Who is legally homeless
Being homeless does not always mean sleeping rough.
You can ask the council for homeless help if you are:
at risk of losing your home in the next 8 weeks
living in bad or unsafe conditions, for example because of violence or serious disrepair
If you do not have a home
The council should accept that you're homeless if you're on the streets or somewhere you cannot stay long, for example a:
If your landlord gives you a notice
Your landlord starts the eviction process by giving you an eviction notice.
Your landlord usually has to go to court to get a possession order if you do not leave when the notice ends. You have the right to stay in your home until you're evicted by bailiffs.
Contact the council as soon as you get an eviction notice from your landlord.
The council should help even if you are a council tenant.
Section 21 eviction notice
The council should start helping you straight away if you have a valid section 21 notice that ends in 8 weeks or less. The council can check that you have no other permanent home first.
Ask the council for help if you have a different notice, for example a section 8 notice. But the council might not help until the court makes a possession order.
The notice you get depends on what tenancy you have. Some renters have stronger rights than others and cannot be evicted until the landlord proves a legal reason and the court agrees.
Can the council tell me to stay until the bailiffs come?
The council could decide you should stay until:
your landlord's notice runs out
the court makes a possession order
an eviction takes place
This is because the eviction process can take a few months.
The council may be able to ask your landlord to stop or delay eviction.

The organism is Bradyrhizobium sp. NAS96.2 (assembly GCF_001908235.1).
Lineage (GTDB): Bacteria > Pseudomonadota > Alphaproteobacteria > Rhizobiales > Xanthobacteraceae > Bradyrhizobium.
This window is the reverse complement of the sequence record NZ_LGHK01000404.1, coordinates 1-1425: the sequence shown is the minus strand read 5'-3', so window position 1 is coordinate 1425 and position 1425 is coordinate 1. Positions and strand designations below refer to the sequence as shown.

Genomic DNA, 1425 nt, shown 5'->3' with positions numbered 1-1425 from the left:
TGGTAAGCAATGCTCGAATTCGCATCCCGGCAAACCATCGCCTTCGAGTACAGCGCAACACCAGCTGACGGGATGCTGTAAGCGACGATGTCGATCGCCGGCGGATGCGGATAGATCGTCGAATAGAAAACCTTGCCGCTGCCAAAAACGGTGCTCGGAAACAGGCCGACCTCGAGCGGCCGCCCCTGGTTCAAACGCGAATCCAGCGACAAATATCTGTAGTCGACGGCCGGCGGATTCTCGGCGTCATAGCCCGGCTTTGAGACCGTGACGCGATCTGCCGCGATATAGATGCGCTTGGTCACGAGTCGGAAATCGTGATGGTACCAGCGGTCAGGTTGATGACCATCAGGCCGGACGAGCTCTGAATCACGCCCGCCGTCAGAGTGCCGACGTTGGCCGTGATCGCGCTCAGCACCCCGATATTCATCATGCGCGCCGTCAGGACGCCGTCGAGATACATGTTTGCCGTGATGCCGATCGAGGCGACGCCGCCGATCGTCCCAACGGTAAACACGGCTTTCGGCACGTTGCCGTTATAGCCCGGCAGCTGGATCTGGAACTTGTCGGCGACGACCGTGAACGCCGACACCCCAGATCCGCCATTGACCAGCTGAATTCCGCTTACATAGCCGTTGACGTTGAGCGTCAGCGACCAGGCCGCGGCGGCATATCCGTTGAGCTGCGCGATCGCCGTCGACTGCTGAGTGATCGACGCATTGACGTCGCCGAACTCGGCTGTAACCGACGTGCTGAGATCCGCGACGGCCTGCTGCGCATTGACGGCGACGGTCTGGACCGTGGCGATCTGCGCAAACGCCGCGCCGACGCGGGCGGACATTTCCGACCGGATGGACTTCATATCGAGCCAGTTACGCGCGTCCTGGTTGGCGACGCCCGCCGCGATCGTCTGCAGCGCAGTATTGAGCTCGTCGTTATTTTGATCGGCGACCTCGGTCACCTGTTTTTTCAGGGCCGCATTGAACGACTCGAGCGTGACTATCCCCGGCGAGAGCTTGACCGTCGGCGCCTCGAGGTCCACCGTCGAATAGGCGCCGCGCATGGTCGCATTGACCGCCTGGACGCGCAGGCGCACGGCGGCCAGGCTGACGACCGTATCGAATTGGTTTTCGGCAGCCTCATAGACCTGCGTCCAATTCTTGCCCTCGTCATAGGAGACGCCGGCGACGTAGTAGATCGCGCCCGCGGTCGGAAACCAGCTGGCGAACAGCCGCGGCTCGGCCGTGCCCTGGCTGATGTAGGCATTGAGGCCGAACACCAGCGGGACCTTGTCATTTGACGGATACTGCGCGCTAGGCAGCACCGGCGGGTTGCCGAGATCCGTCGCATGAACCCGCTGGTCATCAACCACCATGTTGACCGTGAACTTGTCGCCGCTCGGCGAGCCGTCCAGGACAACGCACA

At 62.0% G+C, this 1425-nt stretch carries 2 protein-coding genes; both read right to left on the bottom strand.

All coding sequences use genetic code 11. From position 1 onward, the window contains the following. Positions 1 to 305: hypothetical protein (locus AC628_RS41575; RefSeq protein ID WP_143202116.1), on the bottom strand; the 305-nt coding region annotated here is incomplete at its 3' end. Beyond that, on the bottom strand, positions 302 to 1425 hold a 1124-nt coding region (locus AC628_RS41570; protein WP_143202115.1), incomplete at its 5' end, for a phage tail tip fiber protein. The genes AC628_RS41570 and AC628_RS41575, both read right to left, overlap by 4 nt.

The council should not ask you to stay if your home is:
unsafe because of disrepair or risk of violence
Not affordable means you cannot pay for basics like food or heating after paying your rent.
If you live with your landlord
You have fewer rights if you are a lodger.
You can ask the council for help 8 weeks before:
your landlord's notice ends
your fixed term agreement ends and you cannot stay longer
Asked to leave by family or friends
The council should help you if you're asked to leave in the next 8 weeks. The council could contact your family or friends to see if you can stay.
You're legally homeless if you stay for short periods with different friends or family because you have nowhere to live. This is often called sofa surfing.
If you cannot afford your rent or mortgage
You could be homeless if you cannot afford basics like food or heating once you've paid your rent or mortgage.
It could happen because of a change of circumstances, for example your income has reduced, or your landlord has increased your rent.
Find out what to do if you cannot afford a rent increase.
At risk of domestic abuse
You're homeless if you are experiencing or threatened with domestic abuse by a partner, former partner or family member.
The council should not contact the person who has been violent or abusive towards you or doing anything that could put you at risk.
Overcrowded or poor housing conditions
You can ask for council help if your home:
is severely overcrowded
puts you at serious risk because of poor conditions
You could ask your GP or other health professional to write to the council about how your housing conditions affect you. An environmental health report could also be useful.
How the council should help
The council will check your situation.
If the council agrees they must help you, they usually should:
work with you on a plan to help you keep your home or find somewhere else to live
The council must give you a written decision about how they are going to help you.
Sometimes the council must give you somewhere to stay straight away.
Make sure you get the council decision in writing.
If the council decides you are not homeless or threatened with homelessness, they must give you a letter that explains their reasons.
Ask for a review within 3 weeks if you think the decision is wrong.
The council only has to give you general advice and information if you do not meet immigration and residence conditions.
Last updated: 28 November 2022